When decisions is vital in succeeding at a task.

When managing an
implementing change, various people will be affected by the process. Some people
will also have an influence and their part to play in the realisation of the
project. Having the support of all stakeholders is key and knowing who they are
before starting the project is vital. It is important to identify stakeholders
but even more to consider their interest and power levels regarding the project
itself.  

The Stakeholder Power
and Interest Mapping (Bryson, 2004) tells us there are four types of
stakeholders:

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High
power/high interest – these are the most important stakeholders. They should
be kept informed and close to the project as much as possible.
High
power/low interest – since their power over the project is high and can
influence its progress, these stakeholders need to be kept satisfied.
However, having a low interest means that their influence is likely to be
kept to a minimum
Low
power/high interest these stakeholders can offer support in the project
which means they should be kept informed of the progress.
Low
power/low interest – these stakeholders are easily monitored since they
cannot influence your project and are unlikely to be involved.

This tool is extremely
useful to focus on the right people with the correct amount of energy ad time.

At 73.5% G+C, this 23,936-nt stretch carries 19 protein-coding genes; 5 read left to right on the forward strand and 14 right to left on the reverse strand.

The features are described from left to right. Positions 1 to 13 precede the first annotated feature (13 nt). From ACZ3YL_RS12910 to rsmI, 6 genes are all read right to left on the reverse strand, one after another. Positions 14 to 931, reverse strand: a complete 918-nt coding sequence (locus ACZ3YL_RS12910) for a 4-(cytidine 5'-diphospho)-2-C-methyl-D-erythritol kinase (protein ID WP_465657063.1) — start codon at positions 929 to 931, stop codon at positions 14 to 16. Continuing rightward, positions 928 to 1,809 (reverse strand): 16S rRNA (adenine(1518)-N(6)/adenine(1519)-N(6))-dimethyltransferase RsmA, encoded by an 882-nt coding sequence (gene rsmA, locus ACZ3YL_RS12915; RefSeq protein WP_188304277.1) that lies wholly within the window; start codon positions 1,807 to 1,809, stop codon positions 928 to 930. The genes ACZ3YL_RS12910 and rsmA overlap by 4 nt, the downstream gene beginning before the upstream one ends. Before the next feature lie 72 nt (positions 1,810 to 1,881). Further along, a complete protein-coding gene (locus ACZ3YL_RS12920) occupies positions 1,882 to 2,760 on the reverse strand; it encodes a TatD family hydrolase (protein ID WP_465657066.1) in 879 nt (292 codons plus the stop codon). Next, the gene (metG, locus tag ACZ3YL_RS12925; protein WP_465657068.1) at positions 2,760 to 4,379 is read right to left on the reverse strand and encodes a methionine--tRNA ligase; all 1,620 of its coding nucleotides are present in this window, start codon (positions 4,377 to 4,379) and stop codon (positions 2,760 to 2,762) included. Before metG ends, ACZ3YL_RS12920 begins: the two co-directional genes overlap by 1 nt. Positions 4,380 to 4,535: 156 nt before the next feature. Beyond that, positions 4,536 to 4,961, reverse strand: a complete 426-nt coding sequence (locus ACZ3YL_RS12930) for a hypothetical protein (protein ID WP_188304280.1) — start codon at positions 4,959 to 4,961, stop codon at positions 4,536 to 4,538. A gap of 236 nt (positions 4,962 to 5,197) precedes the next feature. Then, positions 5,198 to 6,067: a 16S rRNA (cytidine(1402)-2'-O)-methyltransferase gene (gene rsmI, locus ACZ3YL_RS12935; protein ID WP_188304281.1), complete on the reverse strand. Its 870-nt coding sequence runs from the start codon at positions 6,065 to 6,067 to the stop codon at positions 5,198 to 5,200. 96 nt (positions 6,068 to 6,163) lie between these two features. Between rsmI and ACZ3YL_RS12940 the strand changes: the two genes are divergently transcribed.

Communication is important for all stakeholders as it will maintain their
engagement throughout the process of change. However, it is also necessary to
be strategic and know who is more likely to support and positively influence
the project so that we spend the appropriate amount of effort with the relevant
people.

 Making informative decisions is vital in
succeeding at a task. Gathering information from the relevant people will make
a change plan run more smoothly. This is what the Stakeholder Salience model
(Mitchell, 1997) sets to help doing.

This model consider
three parameters: power, legitimacy and urgency. By defining their power (i.e
how muh influence they have over decisions), how much authority and involvement
they have and finally the time constraints they might impose, the most
important stakeholder will naturally appear.

If this model only highlight the stakeholder to look
out for, organisation following this model will still need to consider other
stakeholders. It is recommended to monitor ‘dominant’ stakeholders, those who
have a high power and legitimacy vut low urgency over the project.

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